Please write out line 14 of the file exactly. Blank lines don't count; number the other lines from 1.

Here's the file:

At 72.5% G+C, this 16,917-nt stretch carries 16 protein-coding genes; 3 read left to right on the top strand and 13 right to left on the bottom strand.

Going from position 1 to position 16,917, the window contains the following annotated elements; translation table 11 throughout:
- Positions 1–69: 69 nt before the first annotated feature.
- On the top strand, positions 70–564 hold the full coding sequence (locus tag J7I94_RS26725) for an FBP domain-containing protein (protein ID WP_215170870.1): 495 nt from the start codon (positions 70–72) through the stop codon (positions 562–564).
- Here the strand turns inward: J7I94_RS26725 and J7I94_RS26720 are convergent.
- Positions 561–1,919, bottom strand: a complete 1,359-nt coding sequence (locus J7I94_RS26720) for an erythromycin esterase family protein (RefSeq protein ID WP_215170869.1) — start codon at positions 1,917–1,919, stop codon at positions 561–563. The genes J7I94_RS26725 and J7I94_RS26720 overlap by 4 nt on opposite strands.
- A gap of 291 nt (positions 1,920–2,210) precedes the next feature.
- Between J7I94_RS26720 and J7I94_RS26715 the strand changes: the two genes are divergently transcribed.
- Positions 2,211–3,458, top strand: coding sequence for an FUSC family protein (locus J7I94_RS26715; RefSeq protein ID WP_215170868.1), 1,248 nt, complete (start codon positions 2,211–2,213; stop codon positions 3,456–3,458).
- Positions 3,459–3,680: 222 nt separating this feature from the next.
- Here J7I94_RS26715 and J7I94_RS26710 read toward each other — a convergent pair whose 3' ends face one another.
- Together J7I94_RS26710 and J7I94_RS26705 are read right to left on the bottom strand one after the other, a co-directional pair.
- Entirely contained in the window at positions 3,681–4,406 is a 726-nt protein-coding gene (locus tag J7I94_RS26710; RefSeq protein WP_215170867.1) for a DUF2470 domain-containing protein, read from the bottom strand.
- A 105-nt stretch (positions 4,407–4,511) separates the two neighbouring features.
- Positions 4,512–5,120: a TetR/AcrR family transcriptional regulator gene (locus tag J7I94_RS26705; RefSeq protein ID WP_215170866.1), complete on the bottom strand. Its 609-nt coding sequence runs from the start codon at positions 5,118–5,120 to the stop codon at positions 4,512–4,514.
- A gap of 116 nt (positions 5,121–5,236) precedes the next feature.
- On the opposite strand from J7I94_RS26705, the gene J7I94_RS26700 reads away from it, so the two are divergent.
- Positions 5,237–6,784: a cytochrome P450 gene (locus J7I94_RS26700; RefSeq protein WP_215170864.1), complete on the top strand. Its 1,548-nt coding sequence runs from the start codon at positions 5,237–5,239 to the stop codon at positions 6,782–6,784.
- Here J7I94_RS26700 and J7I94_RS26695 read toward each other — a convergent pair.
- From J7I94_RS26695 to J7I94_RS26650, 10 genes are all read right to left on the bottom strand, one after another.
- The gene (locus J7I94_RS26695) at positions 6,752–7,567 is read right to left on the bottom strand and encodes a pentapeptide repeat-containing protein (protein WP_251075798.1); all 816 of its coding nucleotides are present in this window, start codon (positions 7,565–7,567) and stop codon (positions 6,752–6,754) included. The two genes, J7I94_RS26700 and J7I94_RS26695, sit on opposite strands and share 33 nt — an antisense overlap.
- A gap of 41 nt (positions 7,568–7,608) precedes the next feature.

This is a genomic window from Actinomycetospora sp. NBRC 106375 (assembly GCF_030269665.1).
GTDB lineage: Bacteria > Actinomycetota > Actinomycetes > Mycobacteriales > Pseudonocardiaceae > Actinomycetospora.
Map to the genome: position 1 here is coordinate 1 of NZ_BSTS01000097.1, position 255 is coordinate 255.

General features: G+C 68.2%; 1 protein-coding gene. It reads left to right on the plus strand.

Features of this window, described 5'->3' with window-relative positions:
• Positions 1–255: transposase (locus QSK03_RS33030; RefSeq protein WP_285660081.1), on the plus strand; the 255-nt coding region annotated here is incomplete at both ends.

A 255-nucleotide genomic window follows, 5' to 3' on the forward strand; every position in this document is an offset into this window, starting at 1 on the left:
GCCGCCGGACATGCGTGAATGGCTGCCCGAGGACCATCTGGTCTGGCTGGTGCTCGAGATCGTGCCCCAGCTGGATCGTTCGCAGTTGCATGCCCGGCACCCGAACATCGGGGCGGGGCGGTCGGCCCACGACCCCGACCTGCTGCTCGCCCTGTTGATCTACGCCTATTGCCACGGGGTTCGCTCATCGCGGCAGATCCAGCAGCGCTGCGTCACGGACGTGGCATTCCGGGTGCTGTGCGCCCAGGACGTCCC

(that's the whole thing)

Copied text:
- A 105-nt stretch (positions 4,407–4,511) separates the two neighbouring features.